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Free-flank modified supine vs. prone position in percutaneous nephrolithotomy: A prospective randomised trial

View Article: PubMed Central

ABSTRACT

Objective: To compare the technical aspects, operative time, safety and effectiveness of percutaneous nephrolithotomy (PCNL) in the free-flank modified supine position (FFMSP) vs. the standard prone position (SPP).

Patients and methods: Seventy-seven patients (47 men and 30 women) with renal stones were enrolled and systematically randomised into two groups, A (39 patients) treated using the FFMSP, and B (38 patients) in the SPP. The outcome was considered as a cure (successful procedure) if the patient became stone-free or had residual fragments of <4 mm in diameter. The operative time (from the induction of anaesthesia to the removal of the endotracheal tube) was measured and any operative complications or conflicts were recorded. The different variables were compared and analysed between the groups.

Results: Patients in both groups had comparable preoperative clinical data and there were no significant differences in the preoperative clinical characteristics. The procedure was successful in 84.6% and 84% of group A and B, respectively. The operative time was significantly longer in group B (SPP) than A (FFMSP). There was no significant difference between the groups in fluoroscopy time and patients’ outcome.

Conclusions: The FFMSP (with a cushion under the ipsilateral shoulder) has similar efficacy and safety as the SPP for PCNL and is associated with a significantly quicker operation.

No MeSH data available.


(A, B) A patient in the FFMSP, with a water bag under his ipsilateral shoulder and his arm over the thorax.
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f0005: (A, B) A patient in the FFMSP, with a water bag under his ipsilateral shoulder and his arm over the thorax.

Mentions: With the patient supine, cystoscopy was performed and a 6 F open-tip ureteric catheter was introduced and fixed with plaster tape to the indwelling Foley catheter. In group A the patients were placed in the FFMSP by putting a suitable cushion (a 3-L water bag, or less according to body mass) under the ipsilateral shoulder, having the ipsilateral arm bent over the thorax, and extending and crossing the patient’s ipsilateral leg over the flexed contralateral leg (Fig. 1). This modification increased the distance between the last rib and iliac crest, and moving the cushion from under the flank (as in the original Valdivia position) to under the shoulder provided ample free flank space for the puncture, dilatation and manipulation of the stone. This manoeuvre also allowed easy access to the posterior calyx. In group B, the patients were turned prone (SPP) and renal access was achieved under fluoroscopic guidance through the posterior axillary line.


Free-flank modified supine vs. prone position in percutaneous nephrolithotomy: A prospective randomised trial
(A, B) A patient in the FFMSP, with a water bag under his ipsilateral shoulder and his arm over the thorax.
© Copyright Policy - CC BY-NC-ND
Related In: Results  -  Collection

License
Show All Figures
getmorefigures.php?uid=PMC4442940&req=5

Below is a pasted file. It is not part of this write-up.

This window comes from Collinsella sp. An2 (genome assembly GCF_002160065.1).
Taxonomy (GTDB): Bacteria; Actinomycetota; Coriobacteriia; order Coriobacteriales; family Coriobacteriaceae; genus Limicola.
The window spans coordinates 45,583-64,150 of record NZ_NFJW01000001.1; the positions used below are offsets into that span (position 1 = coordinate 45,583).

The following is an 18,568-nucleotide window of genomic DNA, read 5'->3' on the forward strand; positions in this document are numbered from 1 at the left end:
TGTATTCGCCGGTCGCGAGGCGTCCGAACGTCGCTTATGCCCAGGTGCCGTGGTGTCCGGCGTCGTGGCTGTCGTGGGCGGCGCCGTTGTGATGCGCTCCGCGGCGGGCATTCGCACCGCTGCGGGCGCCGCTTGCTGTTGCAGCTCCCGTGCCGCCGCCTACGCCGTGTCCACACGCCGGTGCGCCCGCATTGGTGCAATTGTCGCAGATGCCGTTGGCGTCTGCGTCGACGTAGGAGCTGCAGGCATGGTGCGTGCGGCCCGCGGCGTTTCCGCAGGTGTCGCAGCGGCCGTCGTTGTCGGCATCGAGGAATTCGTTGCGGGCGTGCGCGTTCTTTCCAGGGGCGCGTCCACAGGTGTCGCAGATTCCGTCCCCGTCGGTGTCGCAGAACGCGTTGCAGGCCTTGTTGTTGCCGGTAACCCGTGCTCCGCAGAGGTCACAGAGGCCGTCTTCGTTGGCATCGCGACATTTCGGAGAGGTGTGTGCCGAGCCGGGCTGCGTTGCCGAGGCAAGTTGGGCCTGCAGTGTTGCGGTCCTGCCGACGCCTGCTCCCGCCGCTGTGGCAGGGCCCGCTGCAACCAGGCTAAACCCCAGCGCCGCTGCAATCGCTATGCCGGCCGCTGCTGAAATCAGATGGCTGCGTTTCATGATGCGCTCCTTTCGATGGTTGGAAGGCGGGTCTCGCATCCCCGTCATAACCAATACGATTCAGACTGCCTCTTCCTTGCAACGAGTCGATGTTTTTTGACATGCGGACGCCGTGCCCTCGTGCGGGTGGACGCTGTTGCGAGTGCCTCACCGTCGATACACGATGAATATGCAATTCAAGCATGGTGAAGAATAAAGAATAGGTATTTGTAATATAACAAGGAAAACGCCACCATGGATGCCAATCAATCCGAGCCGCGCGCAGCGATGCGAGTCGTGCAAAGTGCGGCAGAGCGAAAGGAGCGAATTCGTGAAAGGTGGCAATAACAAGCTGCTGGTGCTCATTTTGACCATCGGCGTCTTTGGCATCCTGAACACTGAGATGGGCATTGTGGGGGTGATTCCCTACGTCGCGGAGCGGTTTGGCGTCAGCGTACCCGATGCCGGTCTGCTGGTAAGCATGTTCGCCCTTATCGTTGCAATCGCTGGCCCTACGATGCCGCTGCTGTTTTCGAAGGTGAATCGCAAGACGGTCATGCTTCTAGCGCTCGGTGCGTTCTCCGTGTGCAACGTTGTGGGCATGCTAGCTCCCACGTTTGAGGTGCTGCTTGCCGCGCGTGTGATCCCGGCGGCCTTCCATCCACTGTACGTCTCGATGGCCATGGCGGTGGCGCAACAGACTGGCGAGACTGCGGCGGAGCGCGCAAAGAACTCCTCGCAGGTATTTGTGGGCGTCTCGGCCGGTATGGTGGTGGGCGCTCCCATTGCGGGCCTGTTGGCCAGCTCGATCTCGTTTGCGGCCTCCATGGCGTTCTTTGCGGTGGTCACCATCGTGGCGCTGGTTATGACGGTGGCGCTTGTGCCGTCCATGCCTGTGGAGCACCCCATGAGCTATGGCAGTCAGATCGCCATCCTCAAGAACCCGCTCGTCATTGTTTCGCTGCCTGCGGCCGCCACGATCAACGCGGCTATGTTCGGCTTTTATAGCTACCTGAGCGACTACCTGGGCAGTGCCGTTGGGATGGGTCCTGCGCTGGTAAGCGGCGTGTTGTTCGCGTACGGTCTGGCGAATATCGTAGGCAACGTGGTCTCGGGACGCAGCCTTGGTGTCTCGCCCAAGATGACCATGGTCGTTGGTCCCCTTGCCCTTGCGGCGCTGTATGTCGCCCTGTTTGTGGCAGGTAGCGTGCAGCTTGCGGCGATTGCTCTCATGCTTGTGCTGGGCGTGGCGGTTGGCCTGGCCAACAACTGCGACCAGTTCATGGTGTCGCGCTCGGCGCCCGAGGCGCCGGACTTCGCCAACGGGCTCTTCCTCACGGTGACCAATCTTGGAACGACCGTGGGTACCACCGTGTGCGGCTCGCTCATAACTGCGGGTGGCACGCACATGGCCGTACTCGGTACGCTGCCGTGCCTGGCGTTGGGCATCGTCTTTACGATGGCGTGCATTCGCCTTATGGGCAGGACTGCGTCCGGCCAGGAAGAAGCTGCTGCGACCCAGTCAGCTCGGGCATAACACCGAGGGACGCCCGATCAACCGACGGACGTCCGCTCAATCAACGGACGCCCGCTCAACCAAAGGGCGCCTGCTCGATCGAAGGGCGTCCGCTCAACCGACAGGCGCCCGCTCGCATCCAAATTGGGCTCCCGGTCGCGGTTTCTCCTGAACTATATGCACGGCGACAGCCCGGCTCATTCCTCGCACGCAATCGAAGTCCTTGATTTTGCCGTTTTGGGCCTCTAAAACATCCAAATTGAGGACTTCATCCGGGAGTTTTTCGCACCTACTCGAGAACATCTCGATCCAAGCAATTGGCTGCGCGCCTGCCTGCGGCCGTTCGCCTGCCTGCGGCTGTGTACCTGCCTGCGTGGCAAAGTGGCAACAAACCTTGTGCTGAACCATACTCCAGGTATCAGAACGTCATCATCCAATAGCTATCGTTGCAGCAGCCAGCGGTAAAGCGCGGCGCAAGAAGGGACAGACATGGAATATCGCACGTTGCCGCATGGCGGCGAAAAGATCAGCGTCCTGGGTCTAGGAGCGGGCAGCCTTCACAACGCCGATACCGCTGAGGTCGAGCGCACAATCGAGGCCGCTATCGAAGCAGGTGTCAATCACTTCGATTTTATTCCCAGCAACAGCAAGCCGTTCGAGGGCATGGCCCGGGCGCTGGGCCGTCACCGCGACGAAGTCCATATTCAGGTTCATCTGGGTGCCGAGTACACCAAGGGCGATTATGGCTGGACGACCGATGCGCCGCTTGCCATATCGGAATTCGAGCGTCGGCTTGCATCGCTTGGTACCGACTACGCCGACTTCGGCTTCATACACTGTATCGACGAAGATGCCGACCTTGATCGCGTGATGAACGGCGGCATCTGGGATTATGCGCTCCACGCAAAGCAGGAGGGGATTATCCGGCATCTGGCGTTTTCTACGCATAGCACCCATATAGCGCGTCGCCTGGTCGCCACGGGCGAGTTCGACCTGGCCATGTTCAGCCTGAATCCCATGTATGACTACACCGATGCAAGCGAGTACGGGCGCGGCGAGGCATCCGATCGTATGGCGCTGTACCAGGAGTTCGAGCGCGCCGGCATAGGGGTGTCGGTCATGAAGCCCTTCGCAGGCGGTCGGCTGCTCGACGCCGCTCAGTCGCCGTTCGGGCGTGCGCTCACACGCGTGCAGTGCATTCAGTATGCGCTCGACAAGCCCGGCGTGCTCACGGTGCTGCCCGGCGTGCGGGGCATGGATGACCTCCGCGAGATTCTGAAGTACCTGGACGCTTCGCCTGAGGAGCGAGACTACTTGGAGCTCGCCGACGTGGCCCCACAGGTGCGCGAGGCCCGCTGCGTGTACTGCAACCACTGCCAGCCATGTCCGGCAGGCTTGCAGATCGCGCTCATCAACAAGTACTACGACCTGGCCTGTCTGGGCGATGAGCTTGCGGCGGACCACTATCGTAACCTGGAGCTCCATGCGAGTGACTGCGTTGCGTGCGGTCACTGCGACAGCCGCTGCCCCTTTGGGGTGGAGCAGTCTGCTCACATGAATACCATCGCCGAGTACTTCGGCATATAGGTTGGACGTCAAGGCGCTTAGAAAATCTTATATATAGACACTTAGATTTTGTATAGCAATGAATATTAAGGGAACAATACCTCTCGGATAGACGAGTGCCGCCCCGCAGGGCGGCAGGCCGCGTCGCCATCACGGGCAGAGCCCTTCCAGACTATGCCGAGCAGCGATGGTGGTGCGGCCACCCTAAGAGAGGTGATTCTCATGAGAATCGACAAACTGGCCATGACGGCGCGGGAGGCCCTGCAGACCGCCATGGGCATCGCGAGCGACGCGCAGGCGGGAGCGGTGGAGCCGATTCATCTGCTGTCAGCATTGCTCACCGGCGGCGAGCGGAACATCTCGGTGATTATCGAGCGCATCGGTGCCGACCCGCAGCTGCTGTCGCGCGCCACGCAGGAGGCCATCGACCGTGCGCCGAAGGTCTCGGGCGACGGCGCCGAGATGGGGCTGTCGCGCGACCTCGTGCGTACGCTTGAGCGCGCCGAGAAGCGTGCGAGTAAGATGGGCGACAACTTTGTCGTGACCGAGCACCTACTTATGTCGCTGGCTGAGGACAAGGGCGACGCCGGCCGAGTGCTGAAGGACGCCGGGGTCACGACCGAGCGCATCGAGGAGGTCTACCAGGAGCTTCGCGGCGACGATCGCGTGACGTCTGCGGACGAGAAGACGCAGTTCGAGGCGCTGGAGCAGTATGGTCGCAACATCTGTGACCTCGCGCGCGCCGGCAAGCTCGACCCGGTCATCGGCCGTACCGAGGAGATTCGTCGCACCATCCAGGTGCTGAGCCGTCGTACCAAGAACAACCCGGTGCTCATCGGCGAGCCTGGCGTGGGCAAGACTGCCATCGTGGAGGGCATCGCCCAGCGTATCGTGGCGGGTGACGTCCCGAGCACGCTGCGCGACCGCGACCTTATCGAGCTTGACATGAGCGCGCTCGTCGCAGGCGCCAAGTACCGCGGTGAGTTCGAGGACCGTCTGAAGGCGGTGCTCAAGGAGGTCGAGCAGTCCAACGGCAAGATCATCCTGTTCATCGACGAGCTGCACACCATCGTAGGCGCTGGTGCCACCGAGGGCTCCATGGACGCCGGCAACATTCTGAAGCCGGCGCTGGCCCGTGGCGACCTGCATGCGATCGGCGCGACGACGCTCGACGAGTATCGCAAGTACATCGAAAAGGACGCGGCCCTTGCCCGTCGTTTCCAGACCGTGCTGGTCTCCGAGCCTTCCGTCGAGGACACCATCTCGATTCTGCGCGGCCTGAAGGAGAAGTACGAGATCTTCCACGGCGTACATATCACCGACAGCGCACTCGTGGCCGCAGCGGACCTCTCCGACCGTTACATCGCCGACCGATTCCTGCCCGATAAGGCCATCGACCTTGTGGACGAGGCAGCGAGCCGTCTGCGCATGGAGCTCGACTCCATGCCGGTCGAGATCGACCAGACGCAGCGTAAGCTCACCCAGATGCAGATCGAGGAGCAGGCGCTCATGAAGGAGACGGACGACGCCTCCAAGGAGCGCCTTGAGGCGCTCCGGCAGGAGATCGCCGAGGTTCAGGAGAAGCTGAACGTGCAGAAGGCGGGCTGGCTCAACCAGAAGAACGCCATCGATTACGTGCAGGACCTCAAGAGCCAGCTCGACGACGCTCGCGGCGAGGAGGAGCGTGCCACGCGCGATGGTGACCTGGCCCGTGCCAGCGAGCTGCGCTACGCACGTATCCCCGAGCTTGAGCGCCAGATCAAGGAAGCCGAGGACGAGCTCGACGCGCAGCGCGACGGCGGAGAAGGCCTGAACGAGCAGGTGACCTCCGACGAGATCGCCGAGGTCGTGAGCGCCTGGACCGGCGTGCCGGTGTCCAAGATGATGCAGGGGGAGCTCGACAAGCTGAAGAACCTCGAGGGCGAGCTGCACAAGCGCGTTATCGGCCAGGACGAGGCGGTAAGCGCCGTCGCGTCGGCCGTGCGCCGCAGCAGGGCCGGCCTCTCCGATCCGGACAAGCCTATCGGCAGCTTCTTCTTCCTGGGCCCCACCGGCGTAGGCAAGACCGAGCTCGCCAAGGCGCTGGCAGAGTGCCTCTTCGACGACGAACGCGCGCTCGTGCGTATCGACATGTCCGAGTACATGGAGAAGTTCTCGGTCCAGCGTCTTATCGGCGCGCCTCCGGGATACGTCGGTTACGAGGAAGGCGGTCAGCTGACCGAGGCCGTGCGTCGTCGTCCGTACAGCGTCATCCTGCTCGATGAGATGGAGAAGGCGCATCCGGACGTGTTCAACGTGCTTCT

f0005: (A, B) A patient in the FFMSP, with a water bag under his ipsilateral shoulder and his arm over the thorax.
Mentions: With the patient supine, cystoscopy was performed and a 6 F open-tip ureteric catheter was introduced and fixed with plaster tape to the indwelling Foley catheter. In group A the patients were placed in the FFMSP by putting a suitable cushion (a 3-L water bag, or less according to body mass) under the ipsilateral shoulder, having the ipsilateral arm bent over the thorax, and extending and crossing the patient’s ipsilateral leg over the flexed contralateral leg (Fig. 1). This modification increased the distance between the last rib and iliac crest, and moving the cushion from under the flank (as in the original Valdivia position) to under the shoulder provided ample free flank space for the puncture, dilatation and manipulation of the stone. This manoeuvre also allowed easy access to the posterior calyx. In group B, the patients were turned prone (SPP) and renal access was achieved under fluoroscopic guidance through the posterior axillary line.

View Article: PubMed Central

ABSTRACT

Objective: To compare the technical aspects, operative time, safety and effectiveness of percutaneous nephrolithotomy (PCNL) in the free-flank modified supine position (FFMSP) vs. the standard prone position (SPP).

Patients and methods: Seventy-seven patients (47 men and 30 women) with renal stones were enrolled and systematically randomised into two groups, A (39 patients) treated using the FFMSP, and B (38 patients) in the SPP. The outcome was considered as a cure (successful procedure) if the patient became stone-free or had residual fragments of <4 mm in diameter. The operative time (from the induction of anaesthesia to the removal of the endotracheal tube) was measured and any operative complications or conflicts were recorded. The different variables were compared and analysed between the groups.

Results: Patients in both groups had comparable preoperative clinical data and there were no significant differences in the preoperative clinical characteristics. The procedure was successful in 84.6% and 84% of group A and B, respectively. The operative time was significantly longer in group B (SPP) than A (FFMSP). There was no significant difference between the groups in fluoroscopy time and patients’ outcome.

Conclusions: The FFMSP (with a cushion under the ipsilateral shoulder) has similar efficacy and safety as the SPP for PCNL and is associated with a significantly quicker operation.

No MeSH data available.